How we kept fit came under the spotlight more than 50 years ago in the Observer, but sadly, all the cigs and booze were never going to help
In search of ‘easy, lazy ways’ to keep fit: the health kick, November 1966. Photograph: Peter Williams
The Observer Magazine of 27 November 1966 took a look at ‘the winter problem of keeping fit’. But going by the introduction, they were up against more than just the time of year, describing ‘the tiresome truth that keeping in shape means taking enough exercise and not eating too much food’. Their writers were dispatched in search of ‘the easy, lazy ways to achieve both ends’.
There was a rather bizarre picture of journalist Brenda Marsh tenpin bowling with an ‘Imp’ – a gas mask connected to a backpack via a tube. The Imp measured how many calories she expended during various activities, also including ‘bed-making’ and ‘tidying house’. Her co-subject, Michael, had neither of these categories.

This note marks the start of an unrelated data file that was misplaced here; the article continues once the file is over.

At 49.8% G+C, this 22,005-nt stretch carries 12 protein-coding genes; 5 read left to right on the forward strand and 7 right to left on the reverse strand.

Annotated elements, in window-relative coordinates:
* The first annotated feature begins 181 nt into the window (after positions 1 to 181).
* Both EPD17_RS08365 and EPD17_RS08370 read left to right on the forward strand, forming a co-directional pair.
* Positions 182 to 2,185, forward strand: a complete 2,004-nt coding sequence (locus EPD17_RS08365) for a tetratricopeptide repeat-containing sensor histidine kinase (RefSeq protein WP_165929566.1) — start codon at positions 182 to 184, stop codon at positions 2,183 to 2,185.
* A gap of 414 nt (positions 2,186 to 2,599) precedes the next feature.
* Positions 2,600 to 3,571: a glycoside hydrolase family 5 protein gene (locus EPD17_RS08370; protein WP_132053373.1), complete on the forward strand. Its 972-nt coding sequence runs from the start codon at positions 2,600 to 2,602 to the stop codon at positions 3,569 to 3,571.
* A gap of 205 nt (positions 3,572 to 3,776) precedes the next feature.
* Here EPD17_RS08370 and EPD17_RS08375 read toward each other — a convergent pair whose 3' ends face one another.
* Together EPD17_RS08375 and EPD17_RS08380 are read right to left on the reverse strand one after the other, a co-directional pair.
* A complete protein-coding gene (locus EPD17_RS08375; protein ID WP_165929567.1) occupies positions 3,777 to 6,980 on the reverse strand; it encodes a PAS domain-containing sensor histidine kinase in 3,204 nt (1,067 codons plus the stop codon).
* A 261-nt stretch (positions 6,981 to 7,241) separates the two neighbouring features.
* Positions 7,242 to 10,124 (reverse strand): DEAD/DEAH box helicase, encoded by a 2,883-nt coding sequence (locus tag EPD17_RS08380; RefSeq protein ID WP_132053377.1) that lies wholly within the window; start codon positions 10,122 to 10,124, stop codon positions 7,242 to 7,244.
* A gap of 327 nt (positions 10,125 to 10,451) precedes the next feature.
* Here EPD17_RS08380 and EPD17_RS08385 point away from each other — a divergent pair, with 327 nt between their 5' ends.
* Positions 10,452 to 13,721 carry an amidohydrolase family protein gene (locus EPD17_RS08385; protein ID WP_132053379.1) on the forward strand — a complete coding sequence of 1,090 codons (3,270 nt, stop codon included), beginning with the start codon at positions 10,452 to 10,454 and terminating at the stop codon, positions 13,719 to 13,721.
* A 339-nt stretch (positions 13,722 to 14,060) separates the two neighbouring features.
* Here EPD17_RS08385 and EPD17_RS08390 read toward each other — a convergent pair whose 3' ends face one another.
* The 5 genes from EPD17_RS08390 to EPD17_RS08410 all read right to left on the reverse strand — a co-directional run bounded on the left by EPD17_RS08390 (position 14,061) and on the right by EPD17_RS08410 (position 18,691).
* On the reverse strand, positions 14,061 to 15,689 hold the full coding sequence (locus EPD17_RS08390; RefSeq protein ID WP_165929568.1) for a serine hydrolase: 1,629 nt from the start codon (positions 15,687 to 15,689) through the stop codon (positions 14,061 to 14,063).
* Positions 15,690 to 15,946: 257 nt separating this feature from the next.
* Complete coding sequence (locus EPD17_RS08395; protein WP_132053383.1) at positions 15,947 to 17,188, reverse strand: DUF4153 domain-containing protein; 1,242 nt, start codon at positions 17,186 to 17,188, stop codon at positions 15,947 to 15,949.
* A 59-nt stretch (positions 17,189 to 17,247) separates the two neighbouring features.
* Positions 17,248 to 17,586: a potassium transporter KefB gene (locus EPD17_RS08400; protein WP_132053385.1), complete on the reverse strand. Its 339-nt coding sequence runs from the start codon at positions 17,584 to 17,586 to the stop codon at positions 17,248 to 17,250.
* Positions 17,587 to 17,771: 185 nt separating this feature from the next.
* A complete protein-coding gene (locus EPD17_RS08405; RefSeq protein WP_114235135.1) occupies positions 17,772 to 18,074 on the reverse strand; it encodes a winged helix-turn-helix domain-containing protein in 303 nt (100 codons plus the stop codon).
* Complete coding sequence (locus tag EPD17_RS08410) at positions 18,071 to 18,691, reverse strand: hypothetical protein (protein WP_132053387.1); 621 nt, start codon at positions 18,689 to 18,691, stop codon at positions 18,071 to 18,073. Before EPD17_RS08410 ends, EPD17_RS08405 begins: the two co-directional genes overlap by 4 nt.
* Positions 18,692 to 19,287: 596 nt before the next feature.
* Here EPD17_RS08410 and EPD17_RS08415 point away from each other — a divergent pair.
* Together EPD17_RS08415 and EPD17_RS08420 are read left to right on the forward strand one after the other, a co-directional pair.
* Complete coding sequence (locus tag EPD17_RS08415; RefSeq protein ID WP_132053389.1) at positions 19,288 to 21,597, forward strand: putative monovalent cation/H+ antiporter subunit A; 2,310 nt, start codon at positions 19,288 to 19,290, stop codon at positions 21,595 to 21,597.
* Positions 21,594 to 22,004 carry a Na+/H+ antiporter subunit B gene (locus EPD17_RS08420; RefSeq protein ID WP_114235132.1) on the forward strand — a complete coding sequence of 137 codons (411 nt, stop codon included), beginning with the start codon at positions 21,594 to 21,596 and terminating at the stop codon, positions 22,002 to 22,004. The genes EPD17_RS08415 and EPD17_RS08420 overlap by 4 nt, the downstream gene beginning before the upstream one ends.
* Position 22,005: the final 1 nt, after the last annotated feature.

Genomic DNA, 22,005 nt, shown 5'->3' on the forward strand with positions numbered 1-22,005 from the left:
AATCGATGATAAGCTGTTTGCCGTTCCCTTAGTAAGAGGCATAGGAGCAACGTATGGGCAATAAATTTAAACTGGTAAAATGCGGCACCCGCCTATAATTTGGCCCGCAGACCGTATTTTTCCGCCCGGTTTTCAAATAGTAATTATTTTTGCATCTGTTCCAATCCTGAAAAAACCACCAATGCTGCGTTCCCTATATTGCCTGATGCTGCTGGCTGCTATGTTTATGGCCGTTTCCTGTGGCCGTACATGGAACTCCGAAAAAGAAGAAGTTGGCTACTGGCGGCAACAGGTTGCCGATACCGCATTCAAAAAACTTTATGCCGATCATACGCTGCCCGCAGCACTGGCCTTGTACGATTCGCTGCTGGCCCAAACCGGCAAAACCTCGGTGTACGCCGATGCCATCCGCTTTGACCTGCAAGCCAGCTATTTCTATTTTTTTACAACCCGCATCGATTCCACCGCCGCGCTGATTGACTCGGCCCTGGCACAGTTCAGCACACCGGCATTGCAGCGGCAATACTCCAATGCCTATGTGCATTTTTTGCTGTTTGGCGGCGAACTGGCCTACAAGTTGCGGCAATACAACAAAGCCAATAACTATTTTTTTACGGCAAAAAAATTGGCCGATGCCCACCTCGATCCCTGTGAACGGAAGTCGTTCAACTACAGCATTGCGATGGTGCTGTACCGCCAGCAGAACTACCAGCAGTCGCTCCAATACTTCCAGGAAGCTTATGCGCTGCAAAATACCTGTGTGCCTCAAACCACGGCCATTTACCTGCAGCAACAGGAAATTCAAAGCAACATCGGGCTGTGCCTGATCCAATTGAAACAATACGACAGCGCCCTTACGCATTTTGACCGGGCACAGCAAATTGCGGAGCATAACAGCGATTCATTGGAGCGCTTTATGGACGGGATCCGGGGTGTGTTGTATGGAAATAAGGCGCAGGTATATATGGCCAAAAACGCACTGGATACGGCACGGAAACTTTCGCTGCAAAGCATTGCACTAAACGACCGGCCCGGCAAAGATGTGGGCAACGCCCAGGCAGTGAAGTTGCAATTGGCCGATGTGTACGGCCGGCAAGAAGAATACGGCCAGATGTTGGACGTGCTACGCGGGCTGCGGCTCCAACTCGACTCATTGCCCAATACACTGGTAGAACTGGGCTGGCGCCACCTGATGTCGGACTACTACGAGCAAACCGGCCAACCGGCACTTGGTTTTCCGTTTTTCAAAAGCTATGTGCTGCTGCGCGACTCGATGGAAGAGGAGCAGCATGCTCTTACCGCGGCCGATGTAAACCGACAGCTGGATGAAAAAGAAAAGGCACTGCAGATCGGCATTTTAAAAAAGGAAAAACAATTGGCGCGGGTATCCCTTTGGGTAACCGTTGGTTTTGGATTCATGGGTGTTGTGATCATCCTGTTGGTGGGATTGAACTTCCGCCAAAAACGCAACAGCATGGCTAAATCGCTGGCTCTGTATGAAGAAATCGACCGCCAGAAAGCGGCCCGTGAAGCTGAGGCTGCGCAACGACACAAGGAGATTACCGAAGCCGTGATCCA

There was also a recommendation for the ‘unobtrusive’ system the US Marines used. ‘Those top executives surreptitiously pushing their fingers against the underside of their desks are doing isometrics.’ Or burning calories some other way.
John Heilpern’s visit to a ‘luxurious health hydro’ had an alarming start. The osteopath, giving him a ‘neuromuscular massage’, exclaimed: ‘Wait a minute, I can’t find your spine!’ His prescription was three days of hot water and lemon (and occasionally mint tea). ‘You’re mad!’ replied Heilpern. ‘I’ll never last. I’ll die!’ Given his lack of backbone, would he manage?
Heilpern comments later: ‘For the first time in my life I was living in the lap of luxury – and I was starving hungry’. The upside was that he did lose a stone in 10 days. One Tory MP told him that he couldn’t stand the deprivation any more and had snuck out when it was dark for… a Mars bar and some Jelly Babies.
Of course, all of this advice was nestled in among the usual adverts for Consulate cigarettes (‘cool as a mountain stream’) and Johnnie Walker whisky. Well, you’ve got to relax after all that effort.